Technology supports musical globalization – but doesn’t create it. It’s not because young boys, all over the world have the same mp3 players or the same Boom Boxes that they share the same values, the same expectations. Reality is exactly the opposite: it’s because music was global first that it became so rapidly global. Culture before high tech.

Same analyze for cell phones: in this case, technological innovation was 50 years late versus civilization! Or even more!

When western countries were more or less agricultural, villagers met every day on the main square of the village; when they had to discuss, they walked easily from one house to another. In the small towns, it was not really more difficult; even in Balzac’s books, at the middle of the 19th century, Parisians walked continuously from one district to another: big cities remained human.

After the drift from the land, cities became suddenly too big: it was no longer possible to keep in touch with all ones friends or relatives. The telephone helped to fix appointments: nobody spends one hour in traffic jams if they are not sure to meet the people they want to speak to. It lacks flexibility but it’s nevertheless a great progress.

Towns become bigger and bigger. Too quickly: we lose hours in buses or in traffic jams, and people regret the “good old times” when it was so easy to cross the village main street to find friends in a bar.

Cell phones give back this lost flexibility: wherever you are, you can reach your friends and decide how to meet them; if you are late in a traffic jam, you can call and inform your friends you are coming.

When you ask consumers about mobile phones, they don’t answer: “What a great idea”, but: “Why did nobody do it before?” Yes, why: in all countries, cities became too big during the last century, it was urgent to design something to help their inhabitants. Mobile phones became immediately global because the problem was common to all countries: all cities were too big, too inhuman.

Again, technological innovation doesn’t create globalization but follows it.

Usage is local

Even if technological innovation doesn’t create globalization, it could accelerate it? Technological innovation could standardize usages – convert local usages into global usages. However the opposite seems more evident: local usages, local ways of life slow down globalization. Cell phones appear again as the best example.

We wrote above that i-mode became immediately a great success in Japan while WAP was a total disaster in France. However cell phones were as successful in Japan as in France: why its upgrading diverged from one country to another? Because in spite of appearances, the Japanese and the French use telephones in different ways. Even if they live in gigantic cities, people from Paris and Tokyo are more different than similar.

As in Tokyo, Parisians needed tools to fix appointments with their friends at night and / or to advise them they would be late because of traffic jams, for instance – and it’s why cell phones appeared as a great idea in Europe as well as in Asia.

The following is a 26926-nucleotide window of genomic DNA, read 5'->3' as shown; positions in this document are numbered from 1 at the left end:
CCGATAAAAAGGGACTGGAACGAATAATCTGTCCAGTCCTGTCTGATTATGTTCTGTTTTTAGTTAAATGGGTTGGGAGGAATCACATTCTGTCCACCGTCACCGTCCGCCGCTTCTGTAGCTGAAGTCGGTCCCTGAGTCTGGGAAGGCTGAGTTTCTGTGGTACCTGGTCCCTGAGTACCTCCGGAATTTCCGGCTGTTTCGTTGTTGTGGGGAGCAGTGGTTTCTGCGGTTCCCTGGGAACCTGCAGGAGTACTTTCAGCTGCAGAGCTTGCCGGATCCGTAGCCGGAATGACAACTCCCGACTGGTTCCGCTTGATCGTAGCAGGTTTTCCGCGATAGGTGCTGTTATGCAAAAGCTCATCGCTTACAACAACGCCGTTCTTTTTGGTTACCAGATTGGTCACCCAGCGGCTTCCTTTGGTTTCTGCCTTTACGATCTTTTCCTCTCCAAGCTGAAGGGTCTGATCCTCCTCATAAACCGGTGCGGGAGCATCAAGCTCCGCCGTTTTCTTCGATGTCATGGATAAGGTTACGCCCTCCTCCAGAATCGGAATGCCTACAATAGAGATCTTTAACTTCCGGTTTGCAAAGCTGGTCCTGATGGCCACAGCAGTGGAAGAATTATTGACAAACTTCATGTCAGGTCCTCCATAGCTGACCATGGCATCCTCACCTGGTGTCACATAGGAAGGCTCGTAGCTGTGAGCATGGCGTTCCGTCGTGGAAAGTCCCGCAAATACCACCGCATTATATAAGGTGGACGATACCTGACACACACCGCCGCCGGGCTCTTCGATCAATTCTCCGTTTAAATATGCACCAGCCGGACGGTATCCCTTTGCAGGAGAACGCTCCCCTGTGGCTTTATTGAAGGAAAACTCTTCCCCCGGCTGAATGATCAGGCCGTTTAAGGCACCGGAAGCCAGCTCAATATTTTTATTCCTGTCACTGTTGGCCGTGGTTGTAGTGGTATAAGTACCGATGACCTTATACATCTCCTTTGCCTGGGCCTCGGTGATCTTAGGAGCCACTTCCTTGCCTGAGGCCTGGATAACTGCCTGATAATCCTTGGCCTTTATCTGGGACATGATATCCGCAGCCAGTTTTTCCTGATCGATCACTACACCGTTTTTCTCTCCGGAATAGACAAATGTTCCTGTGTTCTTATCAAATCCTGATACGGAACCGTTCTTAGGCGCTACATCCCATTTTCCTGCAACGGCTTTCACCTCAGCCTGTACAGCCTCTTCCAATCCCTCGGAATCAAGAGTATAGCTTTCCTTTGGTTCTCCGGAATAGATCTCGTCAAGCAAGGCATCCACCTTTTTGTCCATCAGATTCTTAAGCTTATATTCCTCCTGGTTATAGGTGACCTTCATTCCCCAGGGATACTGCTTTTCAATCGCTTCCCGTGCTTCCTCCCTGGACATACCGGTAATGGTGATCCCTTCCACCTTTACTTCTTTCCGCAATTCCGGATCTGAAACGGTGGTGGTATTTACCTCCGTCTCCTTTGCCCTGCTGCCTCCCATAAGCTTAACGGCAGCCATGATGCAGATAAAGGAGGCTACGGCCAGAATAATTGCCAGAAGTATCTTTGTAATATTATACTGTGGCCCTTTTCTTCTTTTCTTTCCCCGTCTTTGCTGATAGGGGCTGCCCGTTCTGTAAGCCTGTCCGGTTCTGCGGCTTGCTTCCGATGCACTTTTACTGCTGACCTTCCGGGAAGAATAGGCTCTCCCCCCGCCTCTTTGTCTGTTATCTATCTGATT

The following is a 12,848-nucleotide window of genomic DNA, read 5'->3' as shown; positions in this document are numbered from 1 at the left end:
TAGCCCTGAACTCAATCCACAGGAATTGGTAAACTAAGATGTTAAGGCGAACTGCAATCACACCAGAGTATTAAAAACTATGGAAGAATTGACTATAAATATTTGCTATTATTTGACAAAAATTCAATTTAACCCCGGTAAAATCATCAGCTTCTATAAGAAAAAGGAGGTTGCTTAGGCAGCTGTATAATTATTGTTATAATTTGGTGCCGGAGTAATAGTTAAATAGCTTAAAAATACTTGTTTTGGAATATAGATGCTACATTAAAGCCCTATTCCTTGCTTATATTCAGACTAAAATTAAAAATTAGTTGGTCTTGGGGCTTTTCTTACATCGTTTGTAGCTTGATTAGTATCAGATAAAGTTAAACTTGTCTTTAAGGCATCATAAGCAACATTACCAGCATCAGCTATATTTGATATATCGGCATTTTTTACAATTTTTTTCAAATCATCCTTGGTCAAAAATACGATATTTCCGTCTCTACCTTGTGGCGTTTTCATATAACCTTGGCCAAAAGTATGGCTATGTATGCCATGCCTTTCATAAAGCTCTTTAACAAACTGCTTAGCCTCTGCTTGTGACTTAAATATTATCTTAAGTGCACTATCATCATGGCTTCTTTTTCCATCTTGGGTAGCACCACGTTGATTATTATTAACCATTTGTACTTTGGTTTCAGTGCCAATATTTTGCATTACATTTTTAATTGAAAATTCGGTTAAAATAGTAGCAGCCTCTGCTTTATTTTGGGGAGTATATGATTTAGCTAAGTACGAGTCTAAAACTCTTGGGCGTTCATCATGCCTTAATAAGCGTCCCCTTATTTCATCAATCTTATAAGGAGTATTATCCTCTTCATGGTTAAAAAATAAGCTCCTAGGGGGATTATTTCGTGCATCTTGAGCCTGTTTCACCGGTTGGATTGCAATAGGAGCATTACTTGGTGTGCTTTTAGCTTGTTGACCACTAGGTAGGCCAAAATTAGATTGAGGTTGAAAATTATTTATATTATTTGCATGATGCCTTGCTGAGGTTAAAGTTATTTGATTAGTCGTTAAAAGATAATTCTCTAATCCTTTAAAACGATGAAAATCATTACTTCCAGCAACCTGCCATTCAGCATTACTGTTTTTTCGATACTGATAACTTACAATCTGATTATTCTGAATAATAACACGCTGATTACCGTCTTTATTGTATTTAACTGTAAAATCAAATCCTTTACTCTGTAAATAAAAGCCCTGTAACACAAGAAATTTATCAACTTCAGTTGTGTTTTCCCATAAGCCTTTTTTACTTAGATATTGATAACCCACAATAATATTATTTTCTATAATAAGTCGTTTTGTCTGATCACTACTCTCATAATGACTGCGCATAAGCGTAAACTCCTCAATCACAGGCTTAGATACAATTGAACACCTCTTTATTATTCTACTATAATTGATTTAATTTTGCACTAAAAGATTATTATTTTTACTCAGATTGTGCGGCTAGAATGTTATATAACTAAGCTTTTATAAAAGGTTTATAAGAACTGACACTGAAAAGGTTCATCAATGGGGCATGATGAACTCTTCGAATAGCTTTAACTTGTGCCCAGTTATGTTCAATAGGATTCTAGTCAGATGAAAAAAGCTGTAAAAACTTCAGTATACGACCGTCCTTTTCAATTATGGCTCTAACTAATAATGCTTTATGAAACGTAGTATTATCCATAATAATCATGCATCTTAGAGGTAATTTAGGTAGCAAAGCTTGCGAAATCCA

A traffic jam is a good reason to call the person you are going to meet – even if it’s dangerous to call whilst you are driving! There are so many traffic jams in Paris between 5.PM and 7.PM; after 8.PM driving becomes easier in our country… but not in Tokyo: there, traffic never stops before midnight.

Why? Because Japanese people don’t live at home, like us, but outside, in streets, bars, restaurants – everywhere, but not at home. At least, men and young women: when they have children, mothers stay definitively at home, often with grandparents – Tokyo misses flats and flats are so small that often three generations live in the same place without real intimacy!

And men don’t stay home, they prefer to spend the night in bars and restaurants with friends and colleagues. Japanese people don’t live outside because their flats are not really convenient, it’s more the opposite: they don’t need bigger flats because they prefer to live somewhere else. It’s not a recent phenomenon: even when there were no cars and no jams in Tokyo, Kyoto, Osaka or Kobe, men spent their time in bars. For them, bar-maids were as important as their own wife: Kafu in Tsuyu no atosaki (**) tells Kimie’s story, barmaid in Ginza… in 1931!

Japanese life changed after the beginning of the last century – as French life did too. But not their fundamental bases: Japanese men return home very late – streets, bars, restaurants are their real homes! And they need Internet tools in their pocket exactly as we need Internet tools at home: they order a book at Amazon in a bar with their cell phone exactly as we do… only at home on our computer.

Young people modify their habits more quickly: in appearance, they are as nomadic in France as in America as in Japan. But even with an i-mode cell phone in their pocket, Parisian teens prefer to send and receive e-mails or order goods via Internet at home than outside: even having an i-mode cell, they keep their habits – high tech products don’t change usages if there is no fundamental need.

Sometimes French teens need a quicker communication than e-mails – but very limited communication: just few words to fix an appointment or to say hello to a good friend – no answer needed in this last case. It’s why French teens use SMS a lot: just a way to keep in touch to close friends, immediately and in an extremely easy way.

For many reasons usage will remain local. Television for instance: news on TF1 and France 2 – the two main French TV channels – starts at 8.PM every night and at 6.PM on BBC1 from Monday to Friday, and later during the weekend, in the UK. Even in front of a wonderful High Definition plasma screen, English people will continue to watch the news at 6.PM with a cold dinner while their French cousins will prefer a more substantial meal later.